Meet Alex Penniman from Gunnison, Colorado, United States

“I am a wildly passionate farmer growing food at 7,700 feet in a high alpine environment. I work for Mountain Roots Food Project, a non-profit working to build a more sustainable, localized food system, high in the Rockies.

My interest in food began through my Dad’s catering company in Florida, since he installed a small 500 square foot garden space to grow food. I began growing in that small space, and it was really rewarding to see the food go from seed to being plated at a large event.

Growing food and community gardening is an interesting way to tackle some of the problems we face in this world, like poor health, lack of community, and environmental degradation. Growing food is not abstract— it’s real, hopeful, and a tangible way to continue giving back.

Population of Gunnison is 5,854 and it is located 7,703 feet above sea level. Our growing space is approximately two acres. We grow what we can considering our climate— during the summer we grow what most people across the US can grow during the winter. ALL the leafy greens, brassicas, carrots, beets, potatoes. In our high tunnel we are able to grow tomatoes, squashes, and peppers.

We use a walk behind tractor and do everything on the human scale. We use a broadfork, and we’re also pasturing poultry to build soil fertility and rotating them through our growing space to add a lot of nitrogen to the soil and give the land a rest for growing crops. One of the benefits of growing food at 7,700 feet and being in a very cold place is that the insect pressure isn’t actually that bad. So far this year we haven’t had many pest problems, minus a few aphids.

We usually have to purchase seeds online and from a couple of local producers in our area. This is the first year we built a garlic plot so that we will be able to save some seed garlic for each year. We will continue to build our seed saving strategies as the organization grows.

Overall, the biggest hurdle for me is staying organized and keeping up with all the paperwork that’s required to be a functional farm, keeping everyone organized, motivated, and on task. I had never really worked on a farm before, and I just happened to be managing it, which has been a great learning experience. I was thrown into it and had to learn quickly, read up on everything, self-teach, and gain a full picture of everything it takes to run a farm, which I certainly wouldn’t have gotten if I was just someone’s farm hand.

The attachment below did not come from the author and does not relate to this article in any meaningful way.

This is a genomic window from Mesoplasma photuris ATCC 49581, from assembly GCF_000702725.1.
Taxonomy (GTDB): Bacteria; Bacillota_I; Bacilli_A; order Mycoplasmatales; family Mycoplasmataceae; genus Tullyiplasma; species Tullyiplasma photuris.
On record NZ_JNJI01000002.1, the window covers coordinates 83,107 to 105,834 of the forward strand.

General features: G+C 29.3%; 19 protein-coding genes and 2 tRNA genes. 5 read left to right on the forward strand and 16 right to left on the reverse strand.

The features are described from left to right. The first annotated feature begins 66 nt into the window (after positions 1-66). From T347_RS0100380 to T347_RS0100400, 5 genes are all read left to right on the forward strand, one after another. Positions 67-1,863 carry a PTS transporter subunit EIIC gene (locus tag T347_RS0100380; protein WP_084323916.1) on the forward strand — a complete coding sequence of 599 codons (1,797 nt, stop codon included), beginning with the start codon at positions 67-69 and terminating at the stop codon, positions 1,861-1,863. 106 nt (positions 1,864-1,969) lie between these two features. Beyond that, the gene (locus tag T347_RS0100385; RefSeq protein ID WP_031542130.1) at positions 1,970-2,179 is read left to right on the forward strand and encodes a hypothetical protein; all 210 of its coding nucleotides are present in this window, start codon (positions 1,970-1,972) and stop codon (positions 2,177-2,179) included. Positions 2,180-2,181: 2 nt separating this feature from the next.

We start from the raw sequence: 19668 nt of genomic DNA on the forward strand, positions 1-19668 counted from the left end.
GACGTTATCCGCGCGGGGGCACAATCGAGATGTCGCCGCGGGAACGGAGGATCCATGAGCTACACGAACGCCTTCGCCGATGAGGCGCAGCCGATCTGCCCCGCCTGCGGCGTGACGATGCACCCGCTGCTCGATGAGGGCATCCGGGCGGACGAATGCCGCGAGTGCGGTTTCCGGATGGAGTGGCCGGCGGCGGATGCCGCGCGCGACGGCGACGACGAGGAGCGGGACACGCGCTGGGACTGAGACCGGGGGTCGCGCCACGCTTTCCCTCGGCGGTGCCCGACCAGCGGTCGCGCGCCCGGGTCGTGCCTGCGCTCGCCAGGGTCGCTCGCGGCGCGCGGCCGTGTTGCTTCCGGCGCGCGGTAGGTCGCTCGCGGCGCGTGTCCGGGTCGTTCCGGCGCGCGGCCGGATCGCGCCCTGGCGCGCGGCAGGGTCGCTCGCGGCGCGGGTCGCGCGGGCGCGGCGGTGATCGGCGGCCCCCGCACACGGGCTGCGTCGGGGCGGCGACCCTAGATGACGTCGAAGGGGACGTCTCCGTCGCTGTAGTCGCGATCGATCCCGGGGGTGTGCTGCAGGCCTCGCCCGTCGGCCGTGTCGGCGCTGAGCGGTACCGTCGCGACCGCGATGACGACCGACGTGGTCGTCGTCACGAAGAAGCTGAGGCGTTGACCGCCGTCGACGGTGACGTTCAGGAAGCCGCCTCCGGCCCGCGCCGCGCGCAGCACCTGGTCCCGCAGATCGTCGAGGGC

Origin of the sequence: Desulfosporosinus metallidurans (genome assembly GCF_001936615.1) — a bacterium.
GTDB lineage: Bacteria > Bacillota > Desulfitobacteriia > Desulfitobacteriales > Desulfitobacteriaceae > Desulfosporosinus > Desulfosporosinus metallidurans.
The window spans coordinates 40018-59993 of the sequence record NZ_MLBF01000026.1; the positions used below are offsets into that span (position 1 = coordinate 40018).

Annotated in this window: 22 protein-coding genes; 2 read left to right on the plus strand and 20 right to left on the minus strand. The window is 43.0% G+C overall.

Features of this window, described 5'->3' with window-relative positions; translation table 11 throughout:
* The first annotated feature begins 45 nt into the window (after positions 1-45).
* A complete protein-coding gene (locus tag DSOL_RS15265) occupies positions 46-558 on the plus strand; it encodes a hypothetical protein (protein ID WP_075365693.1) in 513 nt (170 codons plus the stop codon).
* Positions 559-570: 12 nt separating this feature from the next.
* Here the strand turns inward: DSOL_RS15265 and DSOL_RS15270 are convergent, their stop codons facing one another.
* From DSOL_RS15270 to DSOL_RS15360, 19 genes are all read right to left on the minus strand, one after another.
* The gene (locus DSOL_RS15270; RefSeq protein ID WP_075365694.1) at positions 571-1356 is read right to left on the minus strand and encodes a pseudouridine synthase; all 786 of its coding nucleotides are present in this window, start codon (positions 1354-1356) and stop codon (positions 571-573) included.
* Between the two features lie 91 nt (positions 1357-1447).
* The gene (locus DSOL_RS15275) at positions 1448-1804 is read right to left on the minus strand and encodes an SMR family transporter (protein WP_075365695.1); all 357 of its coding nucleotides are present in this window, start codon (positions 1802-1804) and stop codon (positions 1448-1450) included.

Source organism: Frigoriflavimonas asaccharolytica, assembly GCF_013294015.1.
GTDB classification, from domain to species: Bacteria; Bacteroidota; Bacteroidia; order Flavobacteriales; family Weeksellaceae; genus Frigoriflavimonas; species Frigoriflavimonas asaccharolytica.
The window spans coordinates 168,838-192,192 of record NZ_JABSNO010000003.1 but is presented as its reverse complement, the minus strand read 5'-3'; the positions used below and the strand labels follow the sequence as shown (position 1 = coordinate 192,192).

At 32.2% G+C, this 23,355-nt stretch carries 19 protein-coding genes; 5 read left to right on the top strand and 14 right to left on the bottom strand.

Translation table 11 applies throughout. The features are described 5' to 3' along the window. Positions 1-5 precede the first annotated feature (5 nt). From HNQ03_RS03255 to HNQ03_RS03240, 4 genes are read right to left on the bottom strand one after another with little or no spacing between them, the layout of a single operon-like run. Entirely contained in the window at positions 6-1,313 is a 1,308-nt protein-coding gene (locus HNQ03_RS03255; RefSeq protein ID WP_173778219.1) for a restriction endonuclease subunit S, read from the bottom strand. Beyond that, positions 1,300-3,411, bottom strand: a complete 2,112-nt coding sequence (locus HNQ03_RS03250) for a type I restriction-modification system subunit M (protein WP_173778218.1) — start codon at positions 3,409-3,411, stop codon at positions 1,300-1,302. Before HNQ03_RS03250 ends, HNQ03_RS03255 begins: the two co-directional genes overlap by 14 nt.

The’ growing part’ of farming of course has inherent difficulties in Gunnison— we only have an average of 30 frost-free days. This year we had frost on July 4th and then on August 13th.

There is a limitless amount that you can learn and do on the farm. It’s very rewarding when you can implement new techniques and actually change what you’re doing to improve your farm and how you’re operating. Even the smallest tweaks can make a huge difference.

I work with many people my age who are also all new to farming. Figuring it out together in this environment has been really rewarding and I’ve created some lifelong close friendships which is really special. There’s something really beautiful about how hard it is and how terrible it is sometimes. You’re out there with really long days and wonder what the point is, but when you harvest or do a big new project and actually complete it, it feels really good.

Mountain Roots Food Project as an organization works to build the whole food system. If we were only farming, our small community would not know about us or need all of the local and organic produce we are growing, so we also have programs in food security and farm-to-school education. Mountain Roots is involved with the school system to educate youth about growing, cooking, and eating healthy food, works with our local food pantry to provide fresh healthy produce to those in need, and teaches our community why all of this is important. Our CSA also supports other local farmers to provide early season income. We provide community plant sales, training for young farmers, and throughout the pandemic, have provided free produce to those who need extra support.

Farming isn’t ideal, and neither is life, but they’re both pretty dang good!”